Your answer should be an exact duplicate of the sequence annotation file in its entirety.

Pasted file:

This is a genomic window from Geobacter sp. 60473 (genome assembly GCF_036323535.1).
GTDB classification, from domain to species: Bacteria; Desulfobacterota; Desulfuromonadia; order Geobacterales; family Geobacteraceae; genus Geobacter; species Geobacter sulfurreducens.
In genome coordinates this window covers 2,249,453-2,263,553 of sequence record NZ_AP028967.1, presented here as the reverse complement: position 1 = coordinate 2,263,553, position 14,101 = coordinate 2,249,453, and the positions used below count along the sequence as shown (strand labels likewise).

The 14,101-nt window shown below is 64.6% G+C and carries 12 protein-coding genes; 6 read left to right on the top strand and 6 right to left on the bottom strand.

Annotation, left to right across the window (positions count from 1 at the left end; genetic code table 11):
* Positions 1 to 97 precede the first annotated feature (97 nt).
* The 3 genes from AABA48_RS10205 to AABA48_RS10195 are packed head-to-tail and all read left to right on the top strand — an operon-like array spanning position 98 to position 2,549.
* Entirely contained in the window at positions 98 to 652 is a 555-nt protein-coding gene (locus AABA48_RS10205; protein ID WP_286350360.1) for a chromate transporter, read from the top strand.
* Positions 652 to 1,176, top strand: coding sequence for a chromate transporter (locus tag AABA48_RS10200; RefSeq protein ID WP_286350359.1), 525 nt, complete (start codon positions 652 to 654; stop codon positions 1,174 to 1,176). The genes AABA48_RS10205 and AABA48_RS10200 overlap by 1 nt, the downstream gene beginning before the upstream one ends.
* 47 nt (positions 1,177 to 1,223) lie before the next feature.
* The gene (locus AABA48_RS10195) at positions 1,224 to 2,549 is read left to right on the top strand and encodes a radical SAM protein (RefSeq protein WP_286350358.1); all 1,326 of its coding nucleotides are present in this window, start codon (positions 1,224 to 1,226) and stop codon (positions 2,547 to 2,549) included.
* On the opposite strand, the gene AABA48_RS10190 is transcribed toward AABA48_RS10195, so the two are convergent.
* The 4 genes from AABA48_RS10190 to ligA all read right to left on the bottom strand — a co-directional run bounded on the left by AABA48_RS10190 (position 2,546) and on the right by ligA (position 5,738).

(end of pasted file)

This is a genomic window from Geobacter sp. 60473 (genome assembly GCF_036323535.1).
GTDB classification, from domain to species: Bacteria; Desulfobacterota; Desulfuromonadia; order Geobacterales; family Geobacteraceae; genus Geobacter; species Geobacter sulfurreducens.
In genome coordinates this window covers 2,249,453-2,263,553 of sequence record NZ_AP028967.1, presented here as the reverse complement: position 1 = coordinate 2,263,553, position 14,101 = coordinate 2,249,453, and the positions used below count along the sequence as shown (strand labels likewise).

The 14,101-nt window shown below is 64.6% G+C and carries 12 protein-coding genes; 6 read left to right on the top strand and 6 right to left on the bottom strand.

Annotation, left to right across the window (positions count from 1 at the left end; genetic code table 11):
* Positions 1 to 97 precede the first annotated feature (97 nt).
* The 3 genes from AABA48_RS10205 to AABA48_RS10195 are packed head-to-tail and all read left to right on the top strand — an operon-like array spanning position 98 to position 2,549.
* Entirely contained in the window at positions 98 to 652 is a 555-nt protein-coding gene (locus AABA48_RS10205; protein ID WP_286350360.1) for a chromate transporter, read from the top strand.
* Positions 652 to 1,176, top strand: coding sequence for a chromate transporter (locus tag AABA48_RS10200; RefSeq protein ID WP_286350359.1), 525 nt, complete (start codon positions 652 to 654; stop codon positions 1,174 to 1,176). The genes AABA48_RS10205 and AABA48_RS10200 overlap by 1 nt, the downstream gene beginning before the upstream one ends.
* 47 nt (positions 1,177 to 1,223) lie before the next feature.
* The gene (locus AABA48_RS10195) at positions 1,224 to 2,549 is read left to right on the top strand and encodes a radical SAM protein (RefSeq protein WP_286350358.1); all 1,326 of its coding nucleotides are present in this window, start codon (positions 1,224 to 1,226) and stop codon (positions 2,547 to 2,549) included.
* On the opposite strand, the gene AABA48_RS10190 is transcribed toward AABA48_RS10195, so the two are convergent.
* The 4 genes from AABA48_RS10190 to ligA all read right to left on the bottom strand — a co-directional run bounded on the left by AABA48_RS10190 (position 2,546) and on the right by ligA (position 5,738).